This time of year, just a little over a week before Easter, 15 years ago, I was at the lowest point in my life. I had always been a little “down in the dumps” from time to time. I was sort of a pessimist. I complained a lot, didn't have many friends, and just kept to myself most of the time. I had someone I loved in my life, but we were in a long distance relationship. I was also away from my parents and I had started to push away the few friends that I had with my isolating behaviors.
It's been said that one of the first things to be affected in depression is one's perception. With me, this was absolutely true. I felt like my life was spiraling downward and out of control, but things were actually ok! I was doing well in college, getting good grades. I had a couple of great friends and I had a boyfriend and parents that loved me, even though they were miles away. So why did I feel so awful? I couldn't put my finger on it. I didn't know how to define it.
Until one day, my practicum supervisor (I was studying to be a teacher) pulled me aside after class. She wanted to speak to me privately. She asked me how my practicum was going. I lied and told her it was going fine when truly I felt that I couldn't handle it and I could barely drag myself to get out of bed every day. She asked me how I was feeling. I said fine even though I had been to the doctor recently trying to find out why I was so tired all the time. She looked, her eyes full of concern, and said, “It just seems to me that you are very very depressed.” That was the word. That was it. The truth hit. I began to cry, at first just a little, and then sobbing almost uncontrollably. She gave me some information about the student health center and help me set up an appointment to go see a counselor there.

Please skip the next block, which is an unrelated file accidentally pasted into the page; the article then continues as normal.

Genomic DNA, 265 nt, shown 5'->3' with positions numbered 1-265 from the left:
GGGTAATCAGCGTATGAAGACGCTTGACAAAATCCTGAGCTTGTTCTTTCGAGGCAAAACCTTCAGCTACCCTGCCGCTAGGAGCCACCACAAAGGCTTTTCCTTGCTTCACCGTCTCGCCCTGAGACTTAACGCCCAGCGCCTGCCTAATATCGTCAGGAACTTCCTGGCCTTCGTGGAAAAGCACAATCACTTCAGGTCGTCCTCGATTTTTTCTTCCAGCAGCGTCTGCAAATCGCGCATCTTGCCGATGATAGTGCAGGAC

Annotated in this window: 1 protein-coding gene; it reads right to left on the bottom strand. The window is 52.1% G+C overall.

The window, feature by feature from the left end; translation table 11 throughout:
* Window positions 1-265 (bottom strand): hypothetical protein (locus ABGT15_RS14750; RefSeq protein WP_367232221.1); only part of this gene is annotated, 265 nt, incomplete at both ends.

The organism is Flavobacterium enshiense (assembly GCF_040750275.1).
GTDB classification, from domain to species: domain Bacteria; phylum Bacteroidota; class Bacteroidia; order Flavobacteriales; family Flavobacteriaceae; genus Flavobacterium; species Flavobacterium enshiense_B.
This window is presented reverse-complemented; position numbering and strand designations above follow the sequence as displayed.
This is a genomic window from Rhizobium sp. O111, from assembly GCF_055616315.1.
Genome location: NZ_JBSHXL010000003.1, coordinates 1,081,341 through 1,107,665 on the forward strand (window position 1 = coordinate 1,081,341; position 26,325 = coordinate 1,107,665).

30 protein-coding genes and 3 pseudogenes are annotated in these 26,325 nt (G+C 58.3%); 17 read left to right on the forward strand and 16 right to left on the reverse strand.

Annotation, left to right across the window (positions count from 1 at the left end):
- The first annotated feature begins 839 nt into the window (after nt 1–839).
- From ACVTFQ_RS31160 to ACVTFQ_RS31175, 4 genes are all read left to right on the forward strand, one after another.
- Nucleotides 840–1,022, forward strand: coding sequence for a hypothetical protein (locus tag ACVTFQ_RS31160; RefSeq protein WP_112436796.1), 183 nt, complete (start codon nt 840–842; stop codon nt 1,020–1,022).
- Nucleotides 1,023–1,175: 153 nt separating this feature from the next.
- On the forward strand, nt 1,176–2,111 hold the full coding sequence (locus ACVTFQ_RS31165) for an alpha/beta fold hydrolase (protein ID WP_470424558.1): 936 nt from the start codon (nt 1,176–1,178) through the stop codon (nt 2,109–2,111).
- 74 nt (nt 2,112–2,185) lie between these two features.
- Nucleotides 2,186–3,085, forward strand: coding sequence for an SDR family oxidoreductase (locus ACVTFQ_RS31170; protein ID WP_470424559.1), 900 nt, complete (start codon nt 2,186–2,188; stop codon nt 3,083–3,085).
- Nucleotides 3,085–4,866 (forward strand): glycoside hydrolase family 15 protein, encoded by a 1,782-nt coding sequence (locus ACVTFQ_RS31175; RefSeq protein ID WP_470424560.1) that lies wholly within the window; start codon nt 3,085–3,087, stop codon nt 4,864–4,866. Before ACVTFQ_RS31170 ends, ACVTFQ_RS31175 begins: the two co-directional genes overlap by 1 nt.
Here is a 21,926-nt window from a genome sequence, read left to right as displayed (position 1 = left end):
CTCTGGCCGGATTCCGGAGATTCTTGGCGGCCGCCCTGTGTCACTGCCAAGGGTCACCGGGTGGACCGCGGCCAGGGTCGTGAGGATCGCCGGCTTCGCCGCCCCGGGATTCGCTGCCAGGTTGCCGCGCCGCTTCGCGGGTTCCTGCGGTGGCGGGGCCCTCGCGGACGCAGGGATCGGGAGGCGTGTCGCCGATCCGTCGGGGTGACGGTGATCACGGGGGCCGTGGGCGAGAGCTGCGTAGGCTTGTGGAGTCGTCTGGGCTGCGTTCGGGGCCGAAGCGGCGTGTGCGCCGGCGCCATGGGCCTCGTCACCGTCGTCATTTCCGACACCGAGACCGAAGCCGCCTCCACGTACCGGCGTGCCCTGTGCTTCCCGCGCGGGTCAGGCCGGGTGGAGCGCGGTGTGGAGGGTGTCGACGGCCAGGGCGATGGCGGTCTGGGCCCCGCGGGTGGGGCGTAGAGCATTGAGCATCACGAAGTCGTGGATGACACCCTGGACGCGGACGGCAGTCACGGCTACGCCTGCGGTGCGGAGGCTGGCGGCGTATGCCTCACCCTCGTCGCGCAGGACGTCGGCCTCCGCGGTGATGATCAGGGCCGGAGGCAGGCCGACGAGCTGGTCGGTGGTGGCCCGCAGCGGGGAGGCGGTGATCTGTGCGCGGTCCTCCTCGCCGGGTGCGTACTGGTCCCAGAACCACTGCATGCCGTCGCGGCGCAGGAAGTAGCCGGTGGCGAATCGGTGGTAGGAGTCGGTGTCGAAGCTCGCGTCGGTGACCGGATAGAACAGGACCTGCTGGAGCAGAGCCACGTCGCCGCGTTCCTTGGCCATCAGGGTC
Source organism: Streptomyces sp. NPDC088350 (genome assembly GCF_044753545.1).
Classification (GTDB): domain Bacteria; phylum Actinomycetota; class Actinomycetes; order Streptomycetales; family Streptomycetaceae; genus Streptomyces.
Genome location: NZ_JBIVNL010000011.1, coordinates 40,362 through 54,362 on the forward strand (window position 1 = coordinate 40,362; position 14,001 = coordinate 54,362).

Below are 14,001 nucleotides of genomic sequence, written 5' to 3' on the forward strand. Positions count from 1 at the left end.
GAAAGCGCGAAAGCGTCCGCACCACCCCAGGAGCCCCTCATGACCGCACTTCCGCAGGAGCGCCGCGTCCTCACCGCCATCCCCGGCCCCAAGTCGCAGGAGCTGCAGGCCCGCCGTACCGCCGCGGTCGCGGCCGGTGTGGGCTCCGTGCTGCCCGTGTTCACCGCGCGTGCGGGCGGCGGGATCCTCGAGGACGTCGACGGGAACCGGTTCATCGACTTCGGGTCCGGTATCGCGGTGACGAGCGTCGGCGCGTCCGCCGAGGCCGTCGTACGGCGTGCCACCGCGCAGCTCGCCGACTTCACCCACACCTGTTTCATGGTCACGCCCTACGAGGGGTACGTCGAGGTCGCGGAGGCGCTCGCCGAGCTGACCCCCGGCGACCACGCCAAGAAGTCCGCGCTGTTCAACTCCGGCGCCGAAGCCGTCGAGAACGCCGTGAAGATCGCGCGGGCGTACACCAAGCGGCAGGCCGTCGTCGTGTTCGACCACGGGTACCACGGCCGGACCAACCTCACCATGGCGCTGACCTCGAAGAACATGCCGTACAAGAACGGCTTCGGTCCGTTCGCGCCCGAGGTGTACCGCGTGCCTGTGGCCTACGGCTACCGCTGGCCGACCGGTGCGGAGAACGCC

I can't remember the name of that professor, but that first step; her ability to recognize the signs in me that I was denying in myself, set me on the path to recovery. If it weren't for that professor, I don't know if I would be here today. I hope that somewhere out there in internet land, this reaches her as a thank you. But even if it doesn't, I want her to know that I am thankful for what she did and said. You never know how your words may influence another. For me, her words set me on a path to recovery and eventually led me down the road to become a professional counselor. I encourage everyone to educate yourself on the signs and symptoms of mental illness if you are concerned about a friend or a loved one. Let them know you are concerned. Sometimes it just takes a few words to change someone's life forever.